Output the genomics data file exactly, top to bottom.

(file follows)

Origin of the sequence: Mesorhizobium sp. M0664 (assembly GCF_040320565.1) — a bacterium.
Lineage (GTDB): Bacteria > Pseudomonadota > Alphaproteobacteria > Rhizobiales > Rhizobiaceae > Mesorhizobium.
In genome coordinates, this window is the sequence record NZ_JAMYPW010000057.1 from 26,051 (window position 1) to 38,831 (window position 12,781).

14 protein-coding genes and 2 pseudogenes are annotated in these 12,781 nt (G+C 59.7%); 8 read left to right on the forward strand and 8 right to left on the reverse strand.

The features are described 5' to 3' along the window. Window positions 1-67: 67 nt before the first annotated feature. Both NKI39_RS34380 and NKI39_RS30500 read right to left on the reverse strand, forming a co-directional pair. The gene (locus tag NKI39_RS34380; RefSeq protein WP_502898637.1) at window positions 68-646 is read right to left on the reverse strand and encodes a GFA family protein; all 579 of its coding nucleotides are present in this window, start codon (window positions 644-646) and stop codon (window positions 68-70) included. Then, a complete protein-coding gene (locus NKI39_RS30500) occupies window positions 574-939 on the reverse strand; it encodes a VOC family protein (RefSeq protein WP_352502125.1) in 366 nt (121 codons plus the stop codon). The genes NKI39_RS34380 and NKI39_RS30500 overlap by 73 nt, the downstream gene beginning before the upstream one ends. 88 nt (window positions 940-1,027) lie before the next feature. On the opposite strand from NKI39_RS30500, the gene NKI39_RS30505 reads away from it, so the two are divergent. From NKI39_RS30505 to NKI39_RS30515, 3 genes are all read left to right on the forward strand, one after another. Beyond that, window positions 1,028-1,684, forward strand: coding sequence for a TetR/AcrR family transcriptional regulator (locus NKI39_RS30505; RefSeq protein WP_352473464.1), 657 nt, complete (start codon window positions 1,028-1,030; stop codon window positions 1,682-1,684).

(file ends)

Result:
Origin of the sequence: Mesorhizobium sp. M0664 (assembly GCF_040320565.1) — a bacterium.
Lineage (GTDB): Bacteria > Pseudomonadota > Alphaproteobacteria > Rhizobiales > Rhizobiaceae > Mesorhizobium.
In genome coordinates, this window is the sequence record NZ_JAMYPW010000057.1 from 26,051 (window position 1) to 38,831 (window position 12,781).

14 protein-coding genes and 2 pseudogenes are annotated in these 12,781 nt (G+C 59.7%); 8 read left to right on the forward strand and 8 right to left on the reverse strand.

The features are described 5' to 3' along the window. Window positions 1-67: 67 nt before the first annotated feature. Both NKI39_RS34380 and NKI39_RS30500 read right to left on the reverse strand, forming a co-directional pair. The gene (locus tag NKI39_RS34380; RefSeq protein WP_502898637.1) at window positions 68-646 is read right to left on the reverse strand and encodes a GFA family protein; all 579 of its coding nucleotides are present in this window, start codon (window positions 644-646) and stop codon (window positions 68-70) included. Then, a complete protein-coding gene (locus NKI39_RS30500) occupies window positions 574-939 on the reverse strand; it encodes a VOC family protein (RefSeq protein WP_352502125.1) in 366 nt (121 codons plus the stop codon). The genes NKI39_RS34380 and NKI39_RS30500 overlap by 73 nt, the downstream gene beginning before the upstream one ends. 88 nt (window positions 940-1,027) lie before the next feature. On the opposite strand from NKI39_RS30500, the gene NKI39_RS30505 reads away from it, so the two are divergent. From NKI39_RS30505 to NKI39_RS30515, 3 genes are all read left to right on the forward strand, one after another. Beyond that, window positions 1,028-1,684, forward strand: coding sequence for a TetR/AcrR family transcriptional regulator (locus NKI39_RS30505; RefSeq protein WP_352473464.1), 657 nt, complete (start codon window positions 1,028-1,030; stop codon window positions 1,682-1,684).